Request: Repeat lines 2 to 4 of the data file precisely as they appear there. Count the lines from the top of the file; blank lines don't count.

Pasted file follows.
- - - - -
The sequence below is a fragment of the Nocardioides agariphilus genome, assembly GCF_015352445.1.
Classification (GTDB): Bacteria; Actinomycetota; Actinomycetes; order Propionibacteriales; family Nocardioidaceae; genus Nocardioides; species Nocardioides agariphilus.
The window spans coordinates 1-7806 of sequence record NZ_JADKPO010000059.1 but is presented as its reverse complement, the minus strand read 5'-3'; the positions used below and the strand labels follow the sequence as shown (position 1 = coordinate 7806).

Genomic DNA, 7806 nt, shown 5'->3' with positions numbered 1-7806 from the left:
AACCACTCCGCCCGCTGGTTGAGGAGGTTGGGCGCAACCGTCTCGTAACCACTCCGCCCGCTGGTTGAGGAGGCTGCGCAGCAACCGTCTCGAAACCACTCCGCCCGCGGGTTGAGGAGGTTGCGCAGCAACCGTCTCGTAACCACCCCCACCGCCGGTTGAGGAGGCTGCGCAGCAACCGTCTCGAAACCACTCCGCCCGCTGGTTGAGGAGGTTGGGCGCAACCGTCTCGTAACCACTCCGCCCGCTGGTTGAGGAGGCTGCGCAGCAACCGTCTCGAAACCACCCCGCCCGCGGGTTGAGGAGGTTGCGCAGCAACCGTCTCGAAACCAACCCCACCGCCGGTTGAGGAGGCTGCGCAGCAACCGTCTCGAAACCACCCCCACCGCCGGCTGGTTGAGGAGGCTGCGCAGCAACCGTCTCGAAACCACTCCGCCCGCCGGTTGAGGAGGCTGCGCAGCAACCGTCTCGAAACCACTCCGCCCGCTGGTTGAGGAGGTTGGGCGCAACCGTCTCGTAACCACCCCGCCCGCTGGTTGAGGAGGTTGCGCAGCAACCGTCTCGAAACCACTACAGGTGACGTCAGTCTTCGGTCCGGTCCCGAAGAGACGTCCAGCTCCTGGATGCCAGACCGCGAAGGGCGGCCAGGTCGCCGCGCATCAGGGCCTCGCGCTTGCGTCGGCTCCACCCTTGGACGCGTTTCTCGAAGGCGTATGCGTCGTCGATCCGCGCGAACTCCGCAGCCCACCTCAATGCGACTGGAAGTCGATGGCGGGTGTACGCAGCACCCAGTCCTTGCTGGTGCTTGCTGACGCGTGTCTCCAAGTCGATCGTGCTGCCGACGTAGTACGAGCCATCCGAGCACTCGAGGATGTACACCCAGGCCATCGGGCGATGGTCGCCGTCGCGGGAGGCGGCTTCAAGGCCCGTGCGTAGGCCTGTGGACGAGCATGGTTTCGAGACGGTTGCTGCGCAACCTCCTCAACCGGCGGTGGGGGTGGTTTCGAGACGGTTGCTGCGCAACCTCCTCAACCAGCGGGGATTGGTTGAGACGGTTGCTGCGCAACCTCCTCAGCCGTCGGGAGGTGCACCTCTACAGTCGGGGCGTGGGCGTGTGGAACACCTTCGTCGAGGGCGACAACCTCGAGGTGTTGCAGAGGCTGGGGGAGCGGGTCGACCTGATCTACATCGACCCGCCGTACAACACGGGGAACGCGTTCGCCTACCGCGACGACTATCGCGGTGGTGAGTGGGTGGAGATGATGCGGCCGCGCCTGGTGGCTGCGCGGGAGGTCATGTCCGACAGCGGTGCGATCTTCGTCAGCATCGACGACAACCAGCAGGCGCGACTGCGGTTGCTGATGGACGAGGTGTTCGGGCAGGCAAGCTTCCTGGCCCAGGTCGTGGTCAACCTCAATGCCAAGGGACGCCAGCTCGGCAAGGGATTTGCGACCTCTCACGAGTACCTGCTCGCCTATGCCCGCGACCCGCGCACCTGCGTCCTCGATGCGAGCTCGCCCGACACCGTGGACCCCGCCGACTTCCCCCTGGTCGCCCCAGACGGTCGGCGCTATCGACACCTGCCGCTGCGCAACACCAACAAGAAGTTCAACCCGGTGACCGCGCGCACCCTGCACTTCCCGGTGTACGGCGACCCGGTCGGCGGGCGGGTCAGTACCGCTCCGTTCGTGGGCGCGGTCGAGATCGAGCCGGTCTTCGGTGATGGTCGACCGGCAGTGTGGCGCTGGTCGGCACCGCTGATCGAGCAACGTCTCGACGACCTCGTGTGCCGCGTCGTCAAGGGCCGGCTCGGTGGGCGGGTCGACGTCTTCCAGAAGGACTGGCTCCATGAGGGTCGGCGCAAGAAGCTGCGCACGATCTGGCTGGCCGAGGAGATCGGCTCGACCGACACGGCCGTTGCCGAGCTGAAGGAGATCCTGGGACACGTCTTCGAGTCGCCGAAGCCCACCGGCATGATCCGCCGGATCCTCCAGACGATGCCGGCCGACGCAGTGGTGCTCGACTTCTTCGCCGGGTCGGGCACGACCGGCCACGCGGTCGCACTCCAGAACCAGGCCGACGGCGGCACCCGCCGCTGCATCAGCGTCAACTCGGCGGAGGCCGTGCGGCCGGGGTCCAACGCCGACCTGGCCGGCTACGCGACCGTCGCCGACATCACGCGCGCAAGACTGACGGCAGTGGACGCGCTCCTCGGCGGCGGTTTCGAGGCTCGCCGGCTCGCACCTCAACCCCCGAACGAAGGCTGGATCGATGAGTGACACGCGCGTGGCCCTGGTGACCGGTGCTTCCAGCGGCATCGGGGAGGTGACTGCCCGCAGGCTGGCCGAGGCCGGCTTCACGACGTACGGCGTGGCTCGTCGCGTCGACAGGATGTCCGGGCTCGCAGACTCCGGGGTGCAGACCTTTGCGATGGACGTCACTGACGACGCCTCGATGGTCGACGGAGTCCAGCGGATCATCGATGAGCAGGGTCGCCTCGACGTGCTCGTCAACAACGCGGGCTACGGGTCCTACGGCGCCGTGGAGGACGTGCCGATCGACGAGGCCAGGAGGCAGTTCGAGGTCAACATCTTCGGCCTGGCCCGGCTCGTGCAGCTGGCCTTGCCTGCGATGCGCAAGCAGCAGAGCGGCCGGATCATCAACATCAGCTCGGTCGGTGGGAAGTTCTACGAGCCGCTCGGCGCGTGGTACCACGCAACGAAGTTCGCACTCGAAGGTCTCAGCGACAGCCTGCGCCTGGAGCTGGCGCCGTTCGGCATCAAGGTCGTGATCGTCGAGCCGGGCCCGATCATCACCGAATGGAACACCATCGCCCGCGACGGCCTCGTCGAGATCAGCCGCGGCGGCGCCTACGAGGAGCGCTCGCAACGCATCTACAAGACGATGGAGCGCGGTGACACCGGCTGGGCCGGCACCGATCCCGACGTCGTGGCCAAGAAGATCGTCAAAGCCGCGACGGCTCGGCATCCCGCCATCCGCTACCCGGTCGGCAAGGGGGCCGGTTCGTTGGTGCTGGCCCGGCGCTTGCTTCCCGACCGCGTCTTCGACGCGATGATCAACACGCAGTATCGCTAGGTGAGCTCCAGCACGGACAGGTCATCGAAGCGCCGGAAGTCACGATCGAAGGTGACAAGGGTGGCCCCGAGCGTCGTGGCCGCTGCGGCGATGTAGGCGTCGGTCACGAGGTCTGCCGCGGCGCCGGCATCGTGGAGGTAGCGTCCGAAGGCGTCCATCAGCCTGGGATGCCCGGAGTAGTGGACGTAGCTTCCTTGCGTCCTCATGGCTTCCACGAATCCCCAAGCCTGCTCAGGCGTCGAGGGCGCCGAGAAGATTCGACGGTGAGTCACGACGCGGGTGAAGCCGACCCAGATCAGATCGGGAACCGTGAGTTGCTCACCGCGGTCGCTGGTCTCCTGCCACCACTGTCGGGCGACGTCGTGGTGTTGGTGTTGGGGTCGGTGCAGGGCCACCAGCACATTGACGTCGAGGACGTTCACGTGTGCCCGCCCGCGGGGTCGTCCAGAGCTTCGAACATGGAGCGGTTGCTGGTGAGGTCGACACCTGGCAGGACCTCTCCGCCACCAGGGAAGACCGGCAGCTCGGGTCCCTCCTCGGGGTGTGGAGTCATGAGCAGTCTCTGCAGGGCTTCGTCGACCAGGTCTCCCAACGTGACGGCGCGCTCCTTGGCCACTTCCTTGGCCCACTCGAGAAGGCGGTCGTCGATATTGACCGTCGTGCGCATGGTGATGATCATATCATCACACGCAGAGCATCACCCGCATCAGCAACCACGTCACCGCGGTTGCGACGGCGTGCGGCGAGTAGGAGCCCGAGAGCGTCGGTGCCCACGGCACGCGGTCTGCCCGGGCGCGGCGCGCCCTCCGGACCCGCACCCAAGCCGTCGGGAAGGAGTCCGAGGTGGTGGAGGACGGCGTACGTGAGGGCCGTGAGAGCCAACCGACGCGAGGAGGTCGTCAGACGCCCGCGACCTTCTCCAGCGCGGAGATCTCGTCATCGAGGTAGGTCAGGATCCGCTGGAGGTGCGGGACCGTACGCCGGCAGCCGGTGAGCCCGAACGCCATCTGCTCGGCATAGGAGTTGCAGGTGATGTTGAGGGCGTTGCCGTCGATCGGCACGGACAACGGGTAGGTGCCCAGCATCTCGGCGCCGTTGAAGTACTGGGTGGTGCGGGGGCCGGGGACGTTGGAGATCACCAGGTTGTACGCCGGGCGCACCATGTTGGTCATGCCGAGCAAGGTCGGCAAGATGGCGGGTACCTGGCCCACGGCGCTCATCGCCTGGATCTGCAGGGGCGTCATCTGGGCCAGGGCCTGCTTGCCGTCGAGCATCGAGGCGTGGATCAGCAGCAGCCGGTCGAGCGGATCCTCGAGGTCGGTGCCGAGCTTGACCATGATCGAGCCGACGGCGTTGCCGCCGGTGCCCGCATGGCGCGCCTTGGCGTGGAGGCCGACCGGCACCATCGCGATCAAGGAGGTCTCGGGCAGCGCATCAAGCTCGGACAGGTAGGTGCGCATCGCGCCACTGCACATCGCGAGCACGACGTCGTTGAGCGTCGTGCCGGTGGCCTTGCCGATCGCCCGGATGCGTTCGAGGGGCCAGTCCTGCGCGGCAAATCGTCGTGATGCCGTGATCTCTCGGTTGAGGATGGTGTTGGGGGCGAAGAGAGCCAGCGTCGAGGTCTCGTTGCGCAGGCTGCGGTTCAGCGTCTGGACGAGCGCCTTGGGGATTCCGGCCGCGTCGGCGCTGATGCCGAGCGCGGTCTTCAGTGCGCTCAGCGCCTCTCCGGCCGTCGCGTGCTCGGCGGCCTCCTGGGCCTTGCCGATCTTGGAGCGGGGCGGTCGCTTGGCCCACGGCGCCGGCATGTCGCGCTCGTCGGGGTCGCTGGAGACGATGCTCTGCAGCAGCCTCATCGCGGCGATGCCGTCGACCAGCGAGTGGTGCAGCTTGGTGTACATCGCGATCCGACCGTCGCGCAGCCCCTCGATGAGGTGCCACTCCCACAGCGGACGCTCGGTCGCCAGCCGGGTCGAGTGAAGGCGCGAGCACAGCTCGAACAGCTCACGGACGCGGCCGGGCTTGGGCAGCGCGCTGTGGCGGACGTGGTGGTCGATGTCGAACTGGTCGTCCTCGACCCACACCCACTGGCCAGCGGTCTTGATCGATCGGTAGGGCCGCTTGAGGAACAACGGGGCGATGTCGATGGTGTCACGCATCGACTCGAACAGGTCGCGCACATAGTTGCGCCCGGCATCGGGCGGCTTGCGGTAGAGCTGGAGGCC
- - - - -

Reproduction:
Classification (GTDB): Bacteria; Actinomycetota; Actinomycetes; order Propionibacteriales; family Nocardioidaceae; genus Nocardioides; species Nocardioides agariphilus.
The window spans coordinates 1-7806 of sequence record NZ_JADKPO010000059.1 but is presented as its reverse complement, the minus strand read 5'-3'; the positions used below and the strand labels follow the sequence as shown (position 1 = coordinate 7806).

Genomic DNA, 7806 nt, shown 5'->3' with positions numbered 1-7806 from the left: